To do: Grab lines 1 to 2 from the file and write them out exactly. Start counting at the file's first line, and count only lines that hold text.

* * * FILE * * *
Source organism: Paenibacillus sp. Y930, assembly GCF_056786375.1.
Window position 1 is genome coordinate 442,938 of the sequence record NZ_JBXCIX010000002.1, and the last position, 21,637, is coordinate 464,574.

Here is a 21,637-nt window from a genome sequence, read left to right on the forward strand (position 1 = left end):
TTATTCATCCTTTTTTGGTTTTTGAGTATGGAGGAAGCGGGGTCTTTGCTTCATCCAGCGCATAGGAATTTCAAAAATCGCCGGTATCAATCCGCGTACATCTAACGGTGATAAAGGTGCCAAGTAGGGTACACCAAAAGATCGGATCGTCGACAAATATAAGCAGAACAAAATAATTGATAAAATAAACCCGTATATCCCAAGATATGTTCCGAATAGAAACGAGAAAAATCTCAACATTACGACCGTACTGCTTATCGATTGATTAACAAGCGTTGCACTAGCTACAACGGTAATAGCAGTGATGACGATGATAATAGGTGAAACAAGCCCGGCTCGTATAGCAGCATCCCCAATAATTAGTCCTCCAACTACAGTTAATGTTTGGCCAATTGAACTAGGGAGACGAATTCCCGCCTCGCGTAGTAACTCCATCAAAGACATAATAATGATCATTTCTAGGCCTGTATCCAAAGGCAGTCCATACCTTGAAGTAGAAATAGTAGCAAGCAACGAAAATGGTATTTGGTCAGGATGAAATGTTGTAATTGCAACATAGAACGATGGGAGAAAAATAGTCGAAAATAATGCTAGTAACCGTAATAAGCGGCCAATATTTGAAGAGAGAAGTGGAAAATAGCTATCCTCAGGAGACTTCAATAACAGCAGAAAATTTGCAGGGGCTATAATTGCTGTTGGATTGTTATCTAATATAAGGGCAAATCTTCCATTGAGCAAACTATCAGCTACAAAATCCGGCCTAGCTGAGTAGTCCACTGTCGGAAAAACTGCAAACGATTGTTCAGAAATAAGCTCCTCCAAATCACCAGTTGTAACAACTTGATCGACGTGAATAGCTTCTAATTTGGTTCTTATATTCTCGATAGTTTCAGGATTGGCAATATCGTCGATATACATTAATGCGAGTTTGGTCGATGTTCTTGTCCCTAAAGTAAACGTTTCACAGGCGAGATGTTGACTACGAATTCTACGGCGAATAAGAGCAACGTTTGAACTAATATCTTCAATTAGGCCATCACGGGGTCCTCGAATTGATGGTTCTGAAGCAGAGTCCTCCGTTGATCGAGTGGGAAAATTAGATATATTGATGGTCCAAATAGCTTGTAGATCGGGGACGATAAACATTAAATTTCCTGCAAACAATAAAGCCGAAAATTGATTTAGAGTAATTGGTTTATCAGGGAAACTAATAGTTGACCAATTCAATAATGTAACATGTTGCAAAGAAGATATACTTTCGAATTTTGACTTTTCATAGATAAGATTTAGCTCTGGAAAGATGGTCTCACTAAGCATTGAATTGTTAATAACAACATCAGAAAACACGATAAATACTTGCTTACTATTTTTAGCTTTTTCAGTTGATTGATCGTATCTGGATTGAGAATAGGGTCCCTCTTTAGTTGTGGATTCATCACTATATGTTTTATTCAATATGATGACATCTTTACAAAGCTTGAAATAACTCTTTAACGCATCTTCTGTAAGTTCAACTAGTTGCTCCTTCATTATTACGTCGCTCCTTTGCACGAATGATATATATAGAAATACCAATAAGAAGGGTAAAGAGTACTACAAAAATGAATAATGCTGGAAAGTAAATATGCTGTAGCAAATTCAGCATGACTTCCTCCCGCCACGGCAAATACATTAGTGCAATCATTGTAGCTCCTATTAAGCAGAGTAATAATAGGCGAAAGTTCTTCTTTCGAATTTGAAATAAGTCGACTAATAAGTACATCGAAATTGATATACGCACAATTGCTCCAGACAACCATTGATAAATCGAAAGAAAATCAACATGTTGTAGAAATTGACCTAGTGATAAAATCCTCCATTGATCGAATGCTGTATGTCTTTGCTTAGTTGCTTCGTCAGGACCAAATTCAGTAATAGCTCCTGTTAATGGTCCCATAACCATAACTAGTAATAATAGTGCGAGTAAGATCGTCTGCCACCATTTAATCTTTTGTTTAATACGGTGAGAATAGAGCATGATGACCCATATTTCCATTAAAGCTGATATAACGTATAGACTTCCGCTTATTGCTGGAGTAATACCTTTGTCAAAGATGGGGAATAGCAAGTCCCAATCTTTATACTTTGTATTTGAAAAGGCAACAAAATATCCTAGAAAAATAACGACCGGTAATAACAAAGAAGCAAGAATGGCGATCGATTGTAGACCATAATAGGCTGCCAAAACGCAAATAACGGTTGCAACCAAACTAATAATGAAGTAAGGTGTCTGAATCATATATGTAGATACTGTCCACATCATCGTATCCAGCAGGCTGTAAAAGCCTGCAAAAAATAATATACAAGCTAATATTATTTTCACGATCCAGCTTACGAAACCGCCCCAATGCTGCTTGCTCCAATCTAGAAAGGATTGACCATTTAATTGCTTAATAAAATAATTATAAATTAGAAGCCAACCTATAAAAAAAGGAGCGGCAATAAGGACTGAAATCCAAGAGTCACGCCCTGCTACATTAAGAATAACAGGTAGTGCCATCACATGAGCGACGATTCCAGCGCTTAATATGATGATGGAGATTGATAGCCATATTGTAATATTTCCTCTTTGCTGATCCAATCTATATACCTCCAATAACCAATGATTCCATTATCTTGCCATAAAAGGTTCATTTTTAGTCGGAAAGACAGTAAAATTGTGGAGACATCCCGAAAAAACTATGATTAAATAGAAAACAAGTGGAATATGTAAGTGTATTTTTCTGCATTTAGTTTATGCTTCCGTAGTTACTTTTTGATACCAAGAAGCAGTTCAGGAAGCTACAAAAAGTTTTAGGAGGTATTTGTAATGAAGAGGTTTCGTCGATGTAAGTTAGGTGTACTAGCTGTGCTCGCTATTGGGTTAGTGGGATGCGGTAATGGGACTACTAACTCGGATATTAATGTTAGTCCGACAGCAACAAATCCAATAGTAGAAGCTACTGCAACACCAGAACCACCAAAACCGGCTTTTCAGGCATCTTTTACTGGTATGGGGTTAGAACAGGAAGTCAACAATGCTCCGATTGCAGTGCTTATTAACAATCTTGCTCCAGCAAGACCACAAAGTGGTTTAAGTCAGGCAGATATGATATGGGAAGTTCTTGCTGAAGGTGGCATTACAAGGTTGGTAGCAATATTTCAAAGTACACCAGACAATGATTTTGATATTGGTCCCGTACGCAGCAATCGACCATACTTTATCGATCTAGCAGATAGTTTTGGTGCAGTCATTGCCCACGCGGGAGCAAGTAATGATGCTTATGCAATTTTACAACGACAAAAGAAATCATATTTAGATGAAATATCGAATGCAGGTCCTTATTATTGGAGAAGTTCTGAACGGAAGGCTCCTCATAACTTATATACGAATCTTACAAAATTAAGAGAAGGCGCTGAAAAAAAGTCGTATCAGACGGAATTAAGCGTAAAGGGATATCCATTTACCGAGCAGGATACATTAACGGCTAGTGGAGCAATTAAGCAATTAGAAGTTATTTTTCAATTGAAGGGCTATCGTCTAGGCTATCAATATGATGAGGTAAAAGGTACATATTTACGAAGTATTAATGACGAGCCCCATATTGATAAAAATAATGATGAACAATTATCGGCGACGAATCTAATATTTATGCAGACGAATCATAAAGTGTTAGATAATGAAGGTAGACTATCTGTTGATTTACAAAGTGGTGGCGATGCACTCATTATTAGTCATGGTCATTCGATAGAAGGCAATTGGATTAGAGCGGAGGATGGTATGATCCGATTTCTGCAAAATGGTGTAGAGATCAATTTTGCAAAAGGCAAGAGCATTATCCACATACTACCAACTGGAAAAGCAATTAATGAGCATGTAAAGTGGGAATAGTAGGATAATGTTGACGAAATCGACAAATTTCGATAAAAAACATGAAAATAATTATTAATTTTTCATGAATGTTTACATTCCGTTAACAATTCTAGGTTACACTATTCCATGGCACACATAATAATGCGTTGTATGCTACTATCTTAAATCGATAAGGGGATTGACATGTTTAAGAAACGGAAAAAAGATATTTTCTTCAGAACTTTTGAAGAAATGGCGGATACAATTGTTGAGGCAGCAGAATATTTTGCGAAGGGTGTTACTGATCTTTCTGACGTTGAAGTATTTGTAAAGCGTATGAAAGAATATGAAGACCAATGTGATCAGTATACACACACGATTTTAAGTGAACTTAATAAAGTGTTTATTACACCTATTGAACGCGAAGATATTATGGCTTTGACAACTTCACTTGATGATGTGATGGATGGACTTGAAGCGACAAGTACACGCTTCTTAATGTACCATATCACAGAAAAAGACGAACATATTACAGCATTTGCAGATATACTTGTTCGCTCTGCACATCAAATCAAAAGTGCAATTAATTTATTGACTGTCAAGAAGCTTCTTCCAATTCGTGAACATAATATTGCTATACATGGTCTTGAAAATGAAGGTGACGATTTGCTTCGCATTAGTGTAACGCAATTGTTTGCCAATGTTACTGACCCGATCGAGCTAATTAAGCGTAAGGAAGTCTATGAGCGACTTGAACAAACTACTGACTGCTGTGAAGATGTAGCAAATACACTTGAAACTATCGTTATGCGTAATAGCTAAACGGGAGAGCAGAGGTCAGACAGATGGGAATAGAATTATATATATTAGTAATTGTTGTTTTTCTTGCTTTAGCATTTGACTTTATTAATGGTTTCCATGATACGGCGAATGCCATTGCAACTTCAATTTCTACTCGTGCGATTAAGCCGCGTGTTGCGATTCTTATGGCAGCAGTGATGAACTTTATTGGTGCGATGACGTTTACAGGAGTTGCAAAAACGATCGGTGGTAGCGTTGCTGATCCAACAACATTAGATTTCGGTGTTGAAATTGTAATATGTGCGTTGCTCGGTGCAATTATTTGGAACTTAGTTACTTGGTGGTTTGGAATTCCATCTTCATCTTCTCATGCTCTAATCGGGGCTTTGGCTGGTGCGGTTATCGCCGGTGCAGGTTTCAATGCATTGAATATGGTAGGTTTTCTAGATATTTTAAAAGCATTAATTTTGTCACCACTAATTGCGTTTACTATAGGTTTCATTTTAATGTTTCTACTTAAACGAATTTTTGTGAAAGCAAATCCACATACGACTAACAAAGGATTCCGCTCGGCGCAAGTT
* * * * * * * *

Source organism: Paenibacillus sp. Y930, assembly GCF_056786375.1.
Window position 1 is genome coordinate 442,938 of the sequence record NZ_JBXCIX010000002.1, and the last position, 21,637, is coordinate 464,574.